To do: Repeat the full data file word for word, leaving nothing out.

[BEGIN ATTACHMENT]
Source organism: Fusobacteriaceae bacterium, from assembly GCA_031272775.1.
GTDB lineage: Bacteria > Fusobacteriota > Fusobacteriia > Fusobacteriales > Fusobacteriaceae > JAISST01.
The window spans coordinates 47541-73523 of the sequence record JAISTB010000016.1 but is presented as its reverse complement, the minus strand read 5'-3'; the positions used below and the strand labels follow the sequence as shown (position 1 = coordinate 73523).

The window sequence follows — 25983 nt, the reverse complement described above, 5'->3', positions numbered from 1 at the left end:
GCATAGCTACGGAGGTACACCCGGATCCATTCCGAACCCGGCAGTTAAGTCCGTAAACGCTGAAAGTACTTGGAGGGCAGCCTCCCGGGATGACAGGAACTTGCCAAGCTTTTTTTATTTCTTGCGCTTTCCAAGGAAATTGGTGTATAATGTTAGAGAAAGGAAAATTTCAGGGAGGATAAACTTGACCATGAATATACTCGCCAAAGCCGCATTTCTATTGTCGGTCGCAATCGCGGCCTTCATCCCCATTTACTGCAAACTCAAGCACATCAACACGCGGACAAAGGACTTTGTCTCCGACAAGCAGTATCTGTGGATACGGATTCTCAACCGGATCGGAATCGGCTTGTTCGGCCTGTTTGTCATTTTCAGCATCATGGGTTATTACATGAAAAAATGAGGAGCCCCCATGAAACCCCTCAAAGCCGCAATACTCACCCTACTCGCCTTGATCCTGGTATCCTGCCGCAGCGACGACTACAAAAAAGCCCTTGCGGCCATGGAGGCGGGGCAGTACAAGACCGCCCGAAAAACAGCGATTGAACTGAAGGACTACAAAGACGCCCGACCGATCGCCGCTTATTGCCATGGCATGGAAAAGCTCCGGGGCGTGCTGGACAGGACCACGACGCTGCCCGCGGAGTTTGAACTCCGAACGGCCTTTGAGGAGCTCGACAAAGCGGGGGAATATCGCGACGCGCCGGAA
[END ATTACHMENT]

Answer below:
Source organism: Fusobacteriaceae bacterium, from assembly GCA_031272775.1.
GTDB lineage: Bacteria > Fusobacteriota > Fusobacteriia > Fusobacteriales > Fusobacteriaceae > JAISST01.
The window spans coordinates 47541-73523 of the sequence record JAISTB010000016.1 but is presented as its reverse complement, the minus strand read 5'-3'; the positions used below and the strand labels follow the sequence as shown (position 1 = coordinate 73523).

The window sequence follows — 25983 nt, the reverse complement described above, 5'->3', positions numbered from 1 at the left end:
GCATAGCTACGGAGGTACACCCGGATCCATTCCGAACCCGGCAGTTAAGTCCGTAAACGCTGAAAGTACTTGGAGGGCAGCCTCCCGGGATGACAGGAACTTGCCAAGCTTTTTTTATTTCTTGCGCTTTCCAAGGAAATTGGTGTATAATGTTAGAGAAAGGAAAATTTCAGGGAGGATAAACTTGACCATGAATATACTCGCCAAAGCCGCATTTCTATTGTCGGTCGCAATCGCGGCCTTCATCCCCATTTACTGCAAACTCAAGCACATCAACACGCGGACAAAGGACTTTGTCTCCGACAAGCAGTATCTGTGGATACGGATTCTCAACCGGATCGGAATCGGCTTGTTCGGCCTGTTTGTCATTTTCAGCATCATGGGTTATTACATGAAAAAATGAGGAGCCCCCATGAAACCCCTCAAAGCCGCAATACTCACCCTACTCGCCTTGATCCTGGTATCCTGCCGCAGCGACGACTACAAAAAAGCCCTTGCGGCCATGGAGGCGGGGCAGTACAAGACCGCCCGAAAAACAGCGATTGAACTGAAGGACTACAAAGACGCCCGACCGATCGCCGCTTATTGCCATGGCATGGAAAAGCTCCGGGGCGTGCTGGACAGGACCACGACGCTGCCCGCGGAGTTTGAACTCCGAACGGCCTTTGAGGAGCTCGACAAAGCGGGGGAATATCGCGACGCGCCGGAA